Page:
Getting interesting in China

China is high up in the business news headlines at the moment following the completion of IBM’s deal to sell its PC business to Lenovo, a Chinese computer manufacturer, for $1.75 billion.

Lenovo will become the world’s third-biggest PC maker, behind Dell and Hewlett-Packard.

Here’s an interesting commentary from John Patrick, former VP of internet technology at IBM, where he worked for thirty-five years:

There are a number of more subtle benefits to the deal that go beyond the initial numbers. One is increased presence in the China market. IBM has been operating successfully in China for many years and has thousands of customers and employees there, but now, with a strong "local" partner, they will be able to expand the relationships beyond the current base. Lenovo has a lot of experience in dealing with high volumes of products and, combining that with the world class research and development of IBM, Lenovo will be able to expand their capabilities and continue the innovation that has been a hallmark of IBM.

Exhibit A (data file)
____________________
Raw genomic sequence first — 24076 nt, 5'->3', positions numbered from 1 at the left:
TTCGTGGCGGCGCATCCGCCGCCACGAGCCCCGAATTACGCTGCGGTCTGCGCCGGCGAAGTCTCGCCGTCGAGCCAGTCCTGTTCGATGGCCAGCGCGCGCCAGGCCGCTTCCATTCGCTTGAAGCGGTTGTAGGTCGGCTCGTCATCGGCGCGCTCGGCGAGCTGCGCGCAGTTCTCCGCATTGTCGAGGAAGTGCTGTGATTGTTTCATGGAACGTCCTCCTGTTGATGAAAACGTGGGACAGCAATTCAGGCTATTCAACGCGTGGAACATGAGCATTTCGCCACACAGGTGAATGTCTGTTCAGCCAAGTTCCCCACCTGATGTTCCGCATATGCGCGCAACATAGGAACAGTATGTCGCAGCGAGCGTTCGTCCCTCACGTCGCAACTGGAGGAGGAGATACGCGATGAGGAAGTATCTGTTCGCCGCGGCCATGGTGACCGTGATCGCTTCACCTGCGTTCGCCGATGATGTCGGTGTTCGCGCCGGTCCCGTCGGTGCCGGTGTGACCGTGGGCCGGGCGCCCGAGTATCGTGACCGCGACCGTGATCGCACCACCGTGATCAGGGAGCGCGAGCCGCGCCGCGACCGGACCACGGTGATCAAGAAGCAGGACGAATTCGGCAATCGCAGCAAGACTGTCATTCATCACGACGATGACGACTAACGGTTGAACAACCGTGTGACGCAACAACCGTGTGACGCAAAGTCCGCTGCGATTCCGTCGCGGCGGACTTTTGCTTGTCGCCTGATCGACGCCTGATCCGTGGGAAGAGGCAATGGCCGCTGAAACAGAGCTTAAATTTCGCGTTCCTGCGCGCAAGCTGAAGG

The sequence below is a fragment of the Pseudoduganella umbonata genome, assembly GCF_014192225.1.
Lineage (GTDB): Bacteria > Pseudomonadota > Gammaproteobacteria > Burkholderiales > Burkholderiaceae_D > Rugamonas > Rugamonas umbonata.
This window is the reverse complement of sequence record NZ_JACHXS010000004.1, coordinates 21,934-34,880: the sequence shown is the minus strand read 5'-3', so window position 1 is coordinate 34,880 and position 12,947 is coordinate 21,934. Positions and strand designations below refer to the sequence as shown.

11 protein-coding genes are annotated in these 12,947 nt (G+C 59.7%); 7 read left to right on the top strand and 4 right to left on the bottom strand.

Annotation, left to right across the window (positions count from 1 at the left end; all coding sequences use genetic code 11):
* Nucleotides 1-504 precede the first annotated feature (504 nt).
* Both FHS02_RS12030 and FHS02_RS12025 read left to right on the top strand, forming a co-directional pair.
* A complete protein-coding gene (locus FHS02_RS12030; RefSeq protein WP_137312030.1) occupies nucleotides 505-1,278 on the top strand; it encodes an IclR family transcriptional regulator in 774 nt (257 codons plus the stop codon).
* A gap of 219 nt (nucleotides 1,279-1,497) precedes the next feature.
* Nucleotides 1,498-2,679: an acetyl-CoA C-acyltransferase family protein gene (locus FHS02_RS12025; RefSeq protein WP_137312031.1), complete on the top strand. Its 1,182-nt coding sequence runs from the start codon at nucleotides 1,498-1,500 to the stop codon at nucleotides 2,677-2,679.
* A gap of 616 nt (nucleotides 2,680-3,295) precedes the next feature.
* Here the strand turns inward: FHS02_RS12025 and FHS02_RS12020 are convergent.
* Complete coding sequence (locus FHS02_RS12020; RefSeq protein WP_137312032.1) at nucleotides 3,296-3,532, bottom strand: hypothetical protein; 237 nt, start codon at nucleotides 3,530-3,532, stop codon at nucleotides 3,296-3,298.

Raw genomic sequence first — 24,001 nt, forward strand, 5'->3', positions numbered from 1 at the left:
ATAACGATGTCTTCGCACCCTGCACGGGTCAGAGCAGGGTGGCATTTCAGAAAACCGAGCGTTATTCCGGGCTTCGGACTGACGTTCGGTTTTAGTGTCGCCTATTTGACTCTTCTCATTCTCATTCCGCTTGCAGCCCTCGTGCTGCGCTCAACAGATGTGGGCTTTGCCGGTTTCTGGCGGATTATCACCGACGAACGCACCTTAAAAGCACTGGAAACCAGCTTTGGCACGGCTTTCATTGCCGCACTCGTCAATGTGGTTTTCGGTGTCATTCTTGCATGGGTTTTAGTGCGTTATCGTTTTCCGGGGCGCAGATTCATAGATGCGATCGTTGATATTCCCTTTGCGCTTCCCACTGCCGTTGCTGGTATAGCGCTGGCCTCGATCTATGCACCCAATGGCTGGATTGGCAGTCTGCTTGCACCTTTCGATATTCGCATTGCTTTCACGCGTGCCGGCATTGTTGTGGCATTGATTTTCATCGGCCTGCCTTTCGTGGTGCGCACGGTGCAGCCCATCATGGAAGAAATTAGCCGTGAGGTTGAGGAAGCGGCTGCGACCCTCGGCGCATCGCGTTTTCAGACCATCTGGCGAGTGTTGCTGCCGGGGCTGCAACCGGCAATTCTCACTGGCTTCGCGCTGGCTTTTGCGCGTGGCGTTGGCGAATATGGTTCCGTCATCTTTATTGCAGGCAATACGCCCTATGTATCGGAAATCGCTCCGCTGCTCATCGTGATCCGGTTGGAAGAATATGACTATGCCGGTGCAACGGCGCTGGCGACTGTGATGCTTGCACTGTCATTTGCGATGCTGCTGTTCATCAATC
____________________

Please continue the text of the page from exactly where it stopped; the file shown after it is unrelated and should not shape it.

Next, there’s news that former US president Bill Clinton is helping launch Accoona, a new internet search company backed by the Chinese government, which says its technology uses artificial intelligence to produce better results than Google.

An eWeek article says that the Chinese government, one of several large backers, has granted Accoona a 20-year exclusive partnership with the China Daily Information Co., the government agency that runs an official Chinese and English website. The deal gives Accoona data on some 5 million Chinese companies, which Accoona sees as a lucrative opportunity as US businesses seek to do business in China ahead of the 2008 Olympic Games in Beijing, eWeek says.

Such developments bring to mind some posts written by French business CEO blogger Laurent Bazet which he posted in the CEO Bloggers’ Club in October, reflecting on his trip to China. A snippet:

I saw the waves. They were the waves of consumers crossing commercial streets in Beijing and Shanghai. They dream about the West. They buy L’Oreal, Gucci, McDonald’s, Nokia … In the end, they’re just like us, not better or worse. They’re consumers too.

4 thoughts on “Getting interesting in China

  1. Darren, this illustrates one of the extremely interesting things about China: the freedoms that we’re accustomed to in Western countries and which we see happening in Chinese cities (eg, per Laurent’s experiences in his visit) vs. continuing command-and-control by the political leaders, especially for reasons such as are the case in the example you give.
    What will happen when that country changes its political system?

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